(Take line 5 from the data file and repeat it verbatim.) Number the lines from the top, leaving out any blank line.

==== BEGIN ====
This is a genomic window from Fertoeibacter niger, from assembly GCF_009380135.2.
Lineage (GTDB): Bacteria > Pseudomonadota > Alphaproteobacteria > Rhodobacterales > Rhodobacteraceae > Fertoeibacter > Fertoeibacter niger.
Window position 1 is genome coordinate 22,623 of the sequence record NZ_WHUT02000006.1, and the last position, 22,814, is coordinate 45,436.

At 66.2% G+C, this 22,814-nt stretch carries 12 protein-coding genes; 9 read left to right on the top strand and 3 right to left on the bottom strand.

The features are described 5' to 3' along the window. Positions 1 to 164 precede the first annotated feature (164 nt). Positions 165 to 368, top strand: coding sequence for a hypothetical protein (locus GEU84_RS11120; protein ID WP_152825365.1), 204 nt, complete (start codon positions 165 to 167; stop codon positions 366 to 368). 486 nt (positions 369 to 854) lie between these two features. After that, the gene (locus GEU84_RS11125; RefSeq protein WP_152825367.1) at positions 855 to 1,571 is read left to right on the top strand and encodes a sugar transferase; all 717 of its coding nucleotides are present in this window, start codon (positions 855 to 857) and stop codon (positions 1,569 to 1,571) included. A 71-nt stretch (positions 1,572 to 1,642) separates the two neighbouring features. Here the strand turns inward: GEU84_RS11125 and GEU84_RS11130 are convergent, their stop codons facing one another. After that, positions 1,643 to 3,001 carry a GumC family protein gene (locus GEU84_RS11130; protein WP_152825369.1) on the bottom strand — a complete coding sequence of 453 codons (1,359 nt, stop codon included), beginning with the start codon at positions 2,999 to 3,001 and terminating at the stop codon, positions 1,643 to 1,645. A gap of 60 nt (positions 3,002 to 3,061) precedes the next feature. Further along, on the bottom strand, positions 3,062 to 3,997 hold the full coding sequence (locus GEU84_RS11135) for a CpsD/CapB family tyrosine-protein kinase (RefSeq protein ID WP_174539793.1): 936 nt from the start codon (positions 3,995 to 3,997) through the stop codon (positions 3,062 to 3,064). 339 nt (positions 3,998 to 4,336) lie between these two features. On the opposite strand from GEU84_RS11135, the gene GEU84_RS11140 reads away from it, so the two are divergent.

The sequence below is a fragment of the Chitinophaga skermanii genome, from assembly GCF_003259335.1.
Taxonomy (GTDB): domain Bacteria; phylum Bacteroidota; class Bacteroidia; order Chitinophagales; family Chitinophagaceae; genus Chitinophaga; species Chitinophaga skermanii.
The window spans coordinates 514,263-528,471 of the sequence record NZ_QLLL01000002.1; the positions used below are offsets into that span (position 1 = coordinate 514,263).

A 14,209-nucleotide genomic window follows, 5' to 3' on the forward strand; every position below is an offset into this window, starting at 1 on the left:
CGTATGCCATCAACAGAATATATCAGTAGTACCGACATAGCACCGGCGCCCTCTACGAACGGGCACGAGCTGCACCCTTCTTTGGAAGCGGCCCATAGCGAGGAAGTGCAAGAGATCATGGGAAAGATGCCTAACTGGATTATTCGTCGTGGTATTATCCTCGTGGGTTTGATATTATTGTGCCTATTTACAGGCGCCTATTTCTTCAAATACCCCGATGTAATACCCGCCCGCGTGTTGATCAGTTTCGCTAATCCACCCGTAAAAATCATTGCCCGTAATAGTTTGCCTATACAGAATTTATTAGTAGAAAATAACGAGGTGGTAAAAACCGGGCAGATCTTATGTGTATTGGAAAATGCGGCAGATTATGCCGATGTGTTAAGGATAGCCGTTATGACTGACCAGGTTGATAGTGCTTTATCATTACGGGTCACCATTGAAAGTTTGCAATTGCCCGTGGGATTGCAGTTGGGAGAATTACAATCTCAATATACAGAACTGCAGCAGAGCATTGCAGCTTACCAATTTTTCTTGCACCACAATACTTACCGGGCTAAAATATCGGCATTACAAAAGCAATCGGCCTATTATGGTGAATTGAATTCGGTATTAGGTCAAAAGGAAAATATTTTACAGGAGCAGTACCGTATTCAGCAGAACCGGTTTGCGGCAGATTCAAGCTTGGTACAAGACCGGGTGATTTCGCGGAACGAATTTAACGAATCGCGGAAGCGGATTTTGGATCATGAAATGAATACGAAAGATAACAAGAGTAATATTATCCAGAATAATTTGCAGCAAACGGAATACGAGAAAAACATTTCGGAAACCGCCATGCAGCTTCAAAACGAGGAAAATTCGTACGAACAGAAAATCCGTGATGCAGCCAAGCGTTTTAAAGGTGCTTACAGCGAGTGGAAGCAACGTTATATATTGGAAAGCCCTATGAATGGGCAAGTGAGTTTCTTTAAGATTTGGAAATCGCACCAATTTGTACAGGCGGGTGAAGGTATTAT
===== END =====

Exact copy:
The features are described 5' to 3' along the window. Positions 1 to 164 precede the first annotated feature (164 nt). Positions 165 to 368, top strand: coding sequence for a hypothetical protein (locus GEU84_RS11120; protein ID WP_152825365.1), 204 nt, complete (start codon positions 165 to 167; stop codon positions 366 to 368). 486 nt (positions 369 to 854) lie between these two features. After that, the gene (locus GEU84_RS11125; RefSeq protein WP_152825367.1) at positions 855 to 1,571 is read left to right on the top strand and encodes a sugar transferase; all 717 of its coding nucleotides are present in this window, start codon (positions 855 to 857) and stop codon (positions 1,569 to 1,571) included. A 71-nt stretch (positions 1,572 to 1,642) separates the two neighbouring features. Here the strand turns inward: GEU84_RS11125 and GEU84_RS11130 are convergent, their stop codons facing one another. After that, positions 1,643 to 3,001 carry a GumC family protein gene (locus GEU84_RS11130; protein WP_152825369.1) on the bottom strand — a complete coding sequence of 453 codons (1,359 nt, stop codon included), beginning with the start codon at positions 2,999 to 3,001 and terminating at the stop codon, positions 1,643 to 1,645. A gap of 60 nt (positions 3,002 to 3,061) precedes the next feature. Further along, on the bottom strand, positions 3,062 to 3,997 hold the full coding sequence (locus GEU84_RS11135) for a CpsD/CapB family tyrosine-protein kinase (RefSeq protein ID WP_174539793.1): 936 nt from the start codon (positions 3,995 to 3,997) through the stop codon (positions 3,062 to 3,064). 339 nt (positions 3,998 to 4,336) lie between these two features. On the opposite strand from GEU84_RS11135, the gene GEU84_RS11140 reads away from it, so the two are divergent.